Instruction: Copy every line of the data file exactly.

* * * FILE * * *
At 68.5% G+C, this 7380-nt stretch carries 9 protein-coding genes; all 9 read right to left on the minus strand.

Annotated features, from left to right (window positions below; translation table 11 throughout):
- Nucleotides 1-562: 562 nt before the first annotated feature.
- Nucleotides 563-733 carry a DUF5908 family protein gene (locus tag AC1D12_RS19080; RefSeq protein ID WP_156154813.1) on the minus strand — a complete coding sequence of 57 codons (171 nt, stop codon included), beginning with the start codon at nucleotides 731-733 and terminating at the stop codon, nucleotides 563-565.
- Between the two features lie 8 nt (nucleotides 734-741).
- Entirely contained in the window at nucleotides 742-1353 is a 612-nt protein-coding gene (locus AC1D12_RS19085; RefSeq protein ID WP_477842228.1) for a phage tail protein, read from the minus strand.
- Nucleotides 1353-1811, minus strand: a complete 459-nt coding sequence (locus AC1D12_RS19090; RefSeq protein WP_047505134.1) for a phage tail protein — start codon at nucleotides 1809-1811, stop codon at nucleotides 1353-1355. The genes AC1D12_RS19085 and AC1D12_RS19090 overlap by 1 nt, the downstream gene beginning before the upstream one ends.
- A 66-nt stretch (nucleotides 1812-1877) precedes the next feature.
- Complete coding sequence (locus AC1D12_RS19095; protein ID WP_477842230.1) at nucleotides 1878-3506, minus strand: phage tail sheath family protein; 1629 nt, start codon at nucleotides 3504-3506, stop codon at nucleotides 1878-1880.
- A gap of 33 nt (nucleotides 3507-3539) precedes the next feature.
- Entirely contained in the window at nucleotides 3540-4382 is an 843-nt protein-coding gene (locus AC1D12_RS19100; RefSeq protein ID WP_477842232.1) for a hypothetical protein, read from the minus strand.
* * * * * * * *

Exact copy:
At 68.5% G+C, this 7380-nt stretch carries 9 protein-coding genes; all 9 read right to left on the minus strand.

Annotated features, from left to right (window positions below; translation table 11 throughout):
- Nucleotides 1-562: 562 nt before the first annotated feature.
- Nucleotides 563-733 carry a DUF5908 family protein gene (locus tag AC1D12_RS19080; RefSeq protein ID WP_156154813.1) on the minus strand — a complete coding sequence of 57 codons (171 nt, stop codon included), beginning with the start codon at nucleotides 731-733 and terminating at the stop codon, nucleotides 563-565.
- Between the two features lie 8 nt (nucleotides 734-741).
- Entirely contained in the window at nucleotides 742-1353 is a 612-nt protein-coding gene (locus AC1D12_RS19085; RefSeq protein ID WP_477842228.1) for a phage tail protein, read from the minus strand.
- Nucleotides 1353-1811, minus strand: a complete 459-nt coding sequence (locus AC1D12_RS19090; RefSeq protein WP_047505134.1) for a phage tail protein — start codon at nucleotides 1809-1811, stop codon at nucleotides 1353-1355. The genes AC1D12_RS19085 and AC1D12_RS19090 overlap by 1 nt, the downstream gene beginning before the upstream one ends.
- A 66-nt stretch (nucleotides 1812-1877) precedes the next feature.
- Complete coding sequence (locus AC1D12_RS19095; protein ID WP_477842230.1) at nucleotides 1878-3506, minus strand: phage tail sheath family protein; 1629 nt, start codon at nucleotides 3504-3506, stop codon at nucleotides 1878-1880.
- A gap of 33 nt (nucleotides 3507-3539) precedes the next feature.
- Entirely contained in the window at nucleotides 3540-4382 is an 843-nt protein-coding gene (locus AC1D12_RS19100; RefSeq protein ID WP_477842232.1) for a hypothetical protein, read from the minus strand.